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The Impact of Ww1 Had on United States Government Policies

Autor:   •  November 13, 2016  •  Essay  •  762 Words (4 Pages)  •  468 Views

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The impact of WW1 had a significant effect on United States government policies, some more drastically than others. During this period, the United States was the superpower. USA’s four main policies were; isolationism, immigration, normalcy and the economy. All of these policies were implemented in order to retain America’s dominance over the rest of the world.

Isolationism, was the ideology that America was separating itself from the rest of the world in order to remain superior. Tariffs, such as the Fordney-McCumber Tariff in 1922; this particular tariff raised taxes on imported goods. Therefore the government believed people would be more inclined to buy American goods because they were more affordable. As a result, American money remained circulating in America. Another way America tried to separate itself from others was by choosing to not join the League of Nations, this organisation consisted of countries working together to help each other’s economies. However, America believed that in joining they would have to spend money on other countries to help save their economies, which in turn may sacrifice their own. Isolationism was also enforced through reducing the number of immigrants coming into America. This government policy had an effect both economically and socially on America. This can be seen from the boom in the 1920s. In this period, people had more money to spend on the increased consumer goods and social beliefs began to change, women were able to partake in more social activities which before the war seemed an unlikely characteristic for women. On the other hand, isolationism already existed before the war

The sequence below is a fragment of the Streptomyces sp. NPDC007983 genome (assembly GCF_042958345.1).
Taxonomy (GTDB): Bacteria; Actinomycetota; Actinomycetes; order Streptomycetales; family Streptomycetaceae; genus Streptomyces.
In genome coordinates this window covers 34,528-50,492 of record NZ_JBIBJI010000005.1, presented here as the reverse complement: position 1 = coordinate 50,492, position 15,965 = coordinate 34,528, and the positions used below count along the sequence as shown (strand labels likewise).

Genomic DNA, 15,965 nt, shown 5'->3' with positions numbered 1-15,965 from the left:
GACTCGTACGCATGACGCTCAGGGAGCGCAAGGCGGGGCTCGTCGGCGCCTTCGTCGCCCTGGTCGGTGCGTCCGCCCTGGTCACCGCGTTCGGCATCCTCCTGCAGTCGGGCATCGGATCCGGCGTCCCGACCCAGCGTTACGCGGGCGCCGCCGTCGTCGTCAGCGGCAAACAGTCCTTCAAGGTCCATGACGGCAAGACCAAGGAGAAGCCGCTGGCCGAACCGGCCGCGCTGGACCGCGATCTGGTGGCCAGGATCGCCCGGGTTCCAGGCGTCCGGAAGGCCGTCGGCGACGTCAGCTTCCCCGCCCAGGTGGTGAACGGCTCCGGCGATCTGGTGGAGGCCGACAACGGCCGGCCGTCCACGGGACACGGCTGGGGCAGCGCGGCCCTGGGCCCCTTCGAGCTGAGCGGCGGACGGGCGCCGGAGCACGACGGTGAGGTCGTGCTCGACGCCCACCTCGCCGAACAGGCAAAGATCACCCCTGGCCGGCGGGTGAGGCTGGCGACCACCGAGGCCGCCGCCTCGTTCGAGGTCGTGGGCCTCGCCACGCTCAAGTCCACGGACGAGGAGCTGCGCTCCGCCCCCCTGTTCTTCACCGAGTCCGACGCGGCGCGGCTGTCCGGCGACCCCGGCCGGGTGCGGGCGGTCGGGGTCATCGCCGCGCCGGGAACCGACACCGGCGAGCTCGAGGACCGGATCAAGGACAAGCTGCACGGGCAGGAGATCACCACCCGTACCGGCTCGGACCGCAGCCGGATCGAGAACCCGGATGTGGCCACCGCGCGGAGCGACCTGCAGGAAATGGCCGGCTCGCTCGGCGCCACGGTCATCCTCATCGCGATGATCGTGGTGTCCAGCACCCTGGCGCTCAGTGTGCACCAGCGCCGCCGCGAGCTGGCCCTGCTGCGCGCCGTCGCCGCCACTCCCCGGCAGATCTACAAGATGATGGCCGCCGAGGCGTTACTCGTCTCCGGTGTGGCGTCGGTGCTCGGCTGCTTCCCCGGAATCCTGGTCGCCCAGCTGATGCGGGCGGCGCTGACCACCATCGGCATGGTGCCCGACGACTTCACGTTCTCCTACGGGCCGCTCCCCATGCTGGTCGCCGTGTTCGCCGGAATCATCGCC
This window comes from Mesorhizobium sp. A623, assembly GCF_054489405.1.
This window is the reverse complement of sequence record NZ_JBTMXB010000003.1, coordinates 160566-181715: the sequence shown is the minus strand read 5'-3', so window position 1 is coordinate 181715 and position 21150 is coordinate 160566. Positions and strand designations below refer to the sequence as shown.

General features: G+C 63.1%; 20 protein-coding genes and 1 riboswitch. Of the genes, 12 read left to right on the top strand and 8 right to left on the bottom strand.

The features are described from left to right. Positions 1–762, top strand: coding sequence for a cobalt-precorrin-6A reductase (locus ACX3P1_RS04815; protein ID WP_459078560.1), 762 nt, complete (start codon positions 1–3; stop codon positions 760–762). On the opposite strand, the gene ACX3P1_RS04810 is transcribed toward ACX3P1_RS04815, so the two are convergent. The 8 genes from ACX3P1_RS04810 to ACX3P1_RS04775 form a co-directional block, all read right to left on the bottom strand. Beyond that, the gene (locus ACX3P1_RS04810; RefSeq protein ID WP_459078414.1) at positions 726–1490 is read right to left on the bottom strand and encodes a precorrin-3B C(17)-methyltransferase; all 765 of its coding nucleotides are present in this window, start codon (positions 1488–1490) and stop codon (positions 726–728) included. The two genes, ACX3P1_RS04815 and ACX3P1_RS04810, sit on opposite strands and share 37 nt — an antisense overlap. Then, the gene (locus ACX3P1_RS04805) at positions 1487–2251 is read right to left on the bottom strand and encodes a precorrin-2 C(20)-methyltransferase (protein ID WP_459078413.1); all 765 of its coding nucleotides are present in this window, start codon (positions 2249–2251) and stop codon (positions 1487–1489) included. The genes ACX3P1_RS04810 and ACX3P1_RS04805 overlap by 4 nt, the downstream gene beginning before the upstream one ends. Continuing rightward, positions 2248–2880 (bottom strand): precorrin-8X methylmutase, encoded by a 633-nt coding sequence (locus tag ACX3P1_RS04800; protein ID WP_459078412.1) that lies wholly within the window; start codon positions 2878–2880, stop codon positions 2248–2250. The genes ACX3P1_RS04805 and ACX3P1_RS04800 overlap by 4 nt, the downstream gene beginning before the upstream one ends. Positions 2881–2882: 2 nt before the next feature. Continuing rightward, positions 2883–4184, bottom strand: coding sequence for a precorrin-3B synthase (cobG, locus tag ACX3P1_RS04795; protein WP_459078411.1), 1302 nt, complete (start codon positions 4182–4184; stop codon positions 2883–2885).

WW1 stimulated patriotism throughout the nation, although this was good for America, it had a negative effect on immigrants. The profound impact of the First World War worried many Americans. To reduce Americans fears the Emergency Quota Act was introduced in 1921; this reduced the number of immigrants to 357,000 every year. In 1924 this amount was reduced again to 150,000 under the National Origins Act; this act aimed to restrict southern and eastern European migrants. It also forbade immigration from Asia, in turn this infuriated the Chinese and Japanese population that were already in the USA. Mass production meant that skilled workers were no longer required, as a result the migrants were coming to America and finding jobs which many believed were for Americans not unskilled immigrants. In letting immigrants into the country the government were also permitting a range of different cultural and religious backgrounds, such as; Roman Catholics and Jews; this had a large impact on American society. The intolerance of specific races and religions in America rose dramatically, groups like the Ku Klux Klan reemerged in order to prevent it. The impact of four million men being drafted to the war raised the need for others to replace them in the workforce in this case black American’s and immigrants were the answer. When returning to America from the war, soldiers were shocked to see the vast change in society, many wished for America to return to a period where America was prospering and whites were the obvious race (Normalcy). In contrast, immigration was occurring long before the First World War had begun. Between 1880 and 1920, more than 25 million immigrants came to America. In 1927 a Literacy Test was introduced by the government. Immigrants now had to pass a range of reading and writing tests, this dramatically reduced the number of migrants coming to America.

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